Thursday, August 25, 2011

11 Common American Phrases with Intriguing Origins

Are you "as happy as a clam?" Or "down in the dumps?" Did you "blaze a trail" and "paint the town red?" These familiar phrases make up an important part of our daily conversations and give us a quick way to sum up a story, emotion, action or thought. You may know the meaning of these popular sayings, but do you know who coined the phrase or where it came from? Probably not. So, go ahead and brush up on your English-language history with these 11 common American phrases with intriguing origins.

  1. "Saved by the bell"

    The phrase "Saved by the bell" was around way before the popular TV sitcom. The American saying originated as a boxing term in the late 19th century, and was used to describe a boxer who was in danger of losing, but was saved by the bell that marks the end of the round. The phrase was first recorded in print in the Massachusetts newspaper The Fitchburg Daily Sentinel in 1893.

  2. "Close, but no cigar"

    The phrase "close, but no cigar" originated in the United States during the mid-20th century. The saying was coined at fairground stalls where attendants would play games to win cigars as prizes. When a player came close to winning but fell short at the end, the stall owner would say "close, but no cigar." The popular phrase was first recorded in print in the 1935 film script version of Annie Oakley, which read, "Close, Colonel, but no cigar!"

  3. "Jump on the bandwagon"

    The phrase "jump on the bandwagon" originated from American politics in 1848, when famous circus clown Dan Rice used the bandwagon that carried the circus band to do his political campaign appearances. The bandwagon campaigns grew in popularity and became the standard campaign for politicians and presidential hopefuls. Now, we associate the phrase with joining a growing movement or getting involved with a popular activity.

  4. "Chip on your shoulder"

    To have a "chip on your shoulder" means you're angry or resentful about something and feel you've been treated badly. This commonly used phrase originated in the 18th century and referred to the working practices in the British Royal Dockyards, in which shipwrights would take home a daily allowance of offcuts of timber. The American origin of the phrase came about in the 19th century because people who wanted to fight would walk around with a chip of wood on their shoulder and challenge the other person to knock it off.

  5. "Graveyard shift"

    The "graveyard shift" refers to a late-night and early-morning work shift, but the phrase has a much spookier origin. The "graveyard shift" was said to have come about during the 16th century when people were sometimes accidentally buried alive. As the story goes, family members of the deceased would perform an all-night vigil, also known as "graveyard shifts," and watch over the graveyard in case there was any sign of life in the casket.

  6. "Once in a blue moon"

    The phrase "once in a blue moon" refers to an uncommon or rare event, such as two full moons in the same month. "Once in a blue moon" originated from the Maine Farmers' Almanac between the years of 1932 to 1957, in which farmers noted changes in the lunar cycle. If a season had four full moons rather than the typical three, then the third one was called a blue moon.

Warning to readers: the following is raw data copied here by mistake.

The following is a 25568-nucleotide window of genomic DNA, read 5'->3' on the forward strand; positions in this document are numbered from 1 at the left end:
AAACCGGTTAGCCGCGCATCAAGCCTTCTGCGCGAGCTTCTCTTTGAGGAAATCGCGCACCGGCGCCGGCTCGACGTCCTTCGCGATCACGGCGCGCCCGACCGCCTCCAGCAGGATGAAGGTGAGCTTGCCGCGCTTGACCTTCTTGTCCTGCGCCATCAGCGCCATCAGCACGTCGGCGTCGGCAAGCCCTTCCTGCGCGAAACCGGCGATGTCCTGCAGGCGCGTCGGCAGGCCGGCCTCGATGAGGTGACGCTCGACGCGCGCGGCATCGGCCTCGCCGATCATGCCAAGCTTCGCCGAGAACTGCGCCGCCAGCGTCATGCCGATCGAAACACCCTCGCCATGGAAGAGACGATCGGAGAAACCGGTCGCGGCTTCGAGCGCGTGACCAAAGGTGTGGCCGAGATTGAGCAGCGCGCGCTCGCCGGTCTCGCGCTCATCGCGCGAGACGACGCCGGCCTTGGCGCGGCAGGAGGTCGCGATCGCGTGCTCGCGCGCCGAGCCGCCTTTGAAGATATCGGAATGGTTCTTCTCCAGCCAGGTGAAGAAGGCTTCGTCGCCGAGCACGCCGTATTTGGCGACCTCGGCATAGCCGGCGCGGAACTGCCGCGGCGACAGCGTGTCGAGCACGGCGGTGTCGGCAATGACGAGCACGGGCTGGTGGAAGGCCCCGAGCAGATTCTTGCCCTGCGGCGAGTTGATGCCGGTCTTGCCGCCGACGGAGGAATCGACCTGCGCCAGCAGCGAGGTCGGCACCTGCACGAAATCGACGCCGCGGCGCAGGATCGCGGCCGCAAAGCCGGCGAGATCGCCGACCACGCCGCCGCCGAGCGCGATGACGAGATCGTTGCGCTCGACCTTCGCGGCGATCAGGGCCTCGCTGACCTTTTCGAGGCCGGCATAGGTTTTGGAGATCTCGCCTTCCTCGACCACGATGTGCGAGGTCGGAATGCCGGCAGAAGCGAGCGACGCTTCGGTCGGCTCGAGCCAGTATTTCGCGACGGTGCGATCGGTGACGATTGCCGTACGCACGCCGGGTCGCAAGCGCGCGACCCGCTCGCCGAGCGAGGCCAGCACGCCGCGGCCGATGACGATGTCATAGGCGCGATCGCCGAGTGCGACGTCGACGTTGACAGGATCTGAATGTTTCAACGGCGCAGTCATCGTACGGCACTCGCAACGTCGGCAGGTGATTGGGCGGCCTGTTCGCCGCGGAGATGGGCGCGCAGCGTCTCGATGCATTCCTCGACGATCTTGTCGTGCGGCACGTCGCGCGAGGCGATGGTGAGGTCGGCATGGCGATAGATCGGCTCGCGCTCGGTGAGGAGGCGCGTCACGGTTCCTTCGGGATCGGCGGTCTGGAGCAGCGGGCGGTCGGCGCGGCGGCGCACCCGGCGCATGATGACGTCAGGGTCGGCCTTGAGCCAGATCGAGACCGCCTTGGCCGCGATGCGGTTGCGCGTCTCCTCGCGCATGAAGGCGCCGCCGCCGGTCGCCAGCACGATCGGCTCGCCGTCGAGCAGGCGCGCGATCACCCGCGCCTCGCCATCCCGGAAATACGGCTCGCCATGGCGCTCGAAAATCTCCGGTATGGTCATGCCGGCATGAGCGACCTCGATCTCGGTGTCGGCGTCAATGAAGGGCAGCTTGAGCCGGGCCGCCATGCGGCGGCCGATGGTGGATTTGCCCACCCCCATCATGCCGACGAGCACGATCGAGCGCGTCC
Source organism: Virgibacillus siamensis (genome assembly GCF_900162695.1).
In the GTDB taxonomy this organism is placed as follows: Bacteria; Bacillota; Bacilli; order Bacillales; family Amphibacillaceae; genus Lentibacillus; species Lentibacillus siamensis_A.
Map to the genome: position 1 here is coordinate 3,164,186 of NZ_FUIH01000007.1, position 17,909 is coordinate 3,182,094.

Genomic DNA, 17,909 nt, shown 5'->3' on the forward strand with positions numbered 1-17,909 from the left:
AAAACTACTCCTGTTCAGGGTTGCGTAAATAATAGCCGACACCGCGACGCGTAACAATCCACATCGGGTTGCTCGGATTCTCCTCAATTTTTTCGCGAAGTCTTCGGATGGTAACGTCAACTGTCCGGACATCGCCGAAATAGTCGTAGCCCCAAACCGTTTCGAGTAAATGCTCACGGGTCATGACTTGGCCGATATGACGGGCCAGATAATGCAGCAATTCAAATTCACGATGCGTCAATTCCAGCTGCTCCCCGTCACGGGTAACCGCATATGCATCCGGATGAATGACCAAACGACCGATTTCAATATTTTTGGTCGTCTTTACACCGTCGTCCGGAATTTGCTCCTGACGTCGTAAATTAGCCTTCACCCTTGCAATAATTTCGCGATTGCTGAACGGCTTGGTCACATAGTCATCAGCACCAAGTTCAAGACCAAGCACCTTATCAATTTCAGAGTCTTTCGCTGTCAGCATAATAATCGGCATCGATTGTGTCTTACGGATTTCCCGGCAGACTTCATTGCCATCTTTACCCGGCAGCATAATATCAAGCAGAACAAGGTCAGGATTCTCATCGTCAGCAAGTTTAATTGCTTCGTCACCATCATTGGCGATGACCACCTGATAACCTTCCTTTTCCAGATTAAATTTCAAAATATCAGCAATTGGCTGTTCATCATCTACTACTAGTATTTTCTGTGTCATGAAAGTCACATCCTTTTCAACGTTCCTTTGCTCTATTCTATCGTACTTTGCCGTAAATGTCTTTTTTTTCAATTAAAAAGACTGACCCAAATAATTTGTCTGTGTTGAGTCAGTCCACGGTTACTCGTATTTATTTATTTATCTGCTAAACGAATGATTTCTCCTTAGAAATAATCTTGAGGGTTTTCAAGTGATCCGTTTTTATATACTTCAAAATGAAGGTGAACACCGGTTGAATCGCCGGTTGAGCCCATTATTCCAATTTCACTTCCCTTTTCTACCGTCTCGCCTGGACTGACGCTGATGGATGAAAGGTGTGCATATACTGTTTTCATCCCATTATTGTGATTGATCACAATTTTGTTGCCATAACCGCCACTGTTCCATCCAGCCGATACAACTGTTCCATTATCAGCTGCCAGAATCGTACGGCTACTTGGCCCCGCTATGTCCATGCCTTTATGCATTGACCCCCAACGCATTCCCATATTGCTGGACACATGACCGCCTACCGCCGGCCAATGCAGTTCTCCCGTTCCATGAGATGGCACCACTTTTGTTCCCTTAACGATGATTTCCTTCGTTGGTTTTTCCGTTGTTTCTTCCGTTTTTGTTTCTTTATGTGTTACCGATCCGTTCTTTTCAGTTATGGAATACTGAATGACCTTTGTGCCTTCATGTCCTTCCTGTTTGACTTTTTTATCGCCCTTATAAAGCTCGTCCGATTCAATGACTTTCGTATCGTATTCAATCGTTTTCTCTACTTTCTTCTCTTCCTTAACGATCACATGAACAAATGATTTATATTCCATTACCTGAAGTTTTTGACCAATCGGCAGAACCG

7. "Cut to the chase"

    To avoid wasting time, the phrase "cut to the chase" originated in the U.S. film industry and was often used in early silent films that ended in chase sequences. The phrase was first recorded in a 1929 script direction from Joseph Patrick McEvoy's novel Hollywood Girl that said "Jannings escapes -- Cut to chase." Cutting to the chase or making a cut allowed directors to make an abrupt transition in a film.

  8. "Hold your horses"

    Today, we use the phrase "hold your horses" when we want someone to wait, but when the phrase originated during the 19th century, it had a more literal meaning. "Hold your horses" was said to horse riders and drivers of horse-drawn vehicles so that they would keep their horses in line and under control.

  9. "Heads up"

    The phrase "heads up" has several meanings and a few origins that come from American newspapers. The use of "heads up" to mean an advance warning was first recorded in The Washington Post in 1979 as a "heads up alert" for intelligence officials. It was also printed in 1914 as a football and baseball term that signified alertness.

  10. "It's Raining Cats and Dogs"

    The phrase "it's raining cats and dogs" has a few intriguing origin stories. The saying has been linked to the days when dogs and cats used to sleep on thatched roofs and would slide off when it rained really hard. The first recorded use of the exact phrase was seen in Jonathan Swift's 1738 satire, called "Complete Collection of Genteel and Ingenious Conversation," which referred to a character's fears that it will "rain cats and dogs."


  11. "An arm and a leg"

    One popular and intriguing explanation of the phrase "an arm and a leg" refers to portrait painters who used to charge a higher price for larger paintings and less for paintings that only showed the head and shoulders. However, a more likely origin of the phrase dates back to Civil War surgeons who joked about how expensive their amputation services were and how soldiers had to pay with an arm and a leg.

Taken From Online Degree

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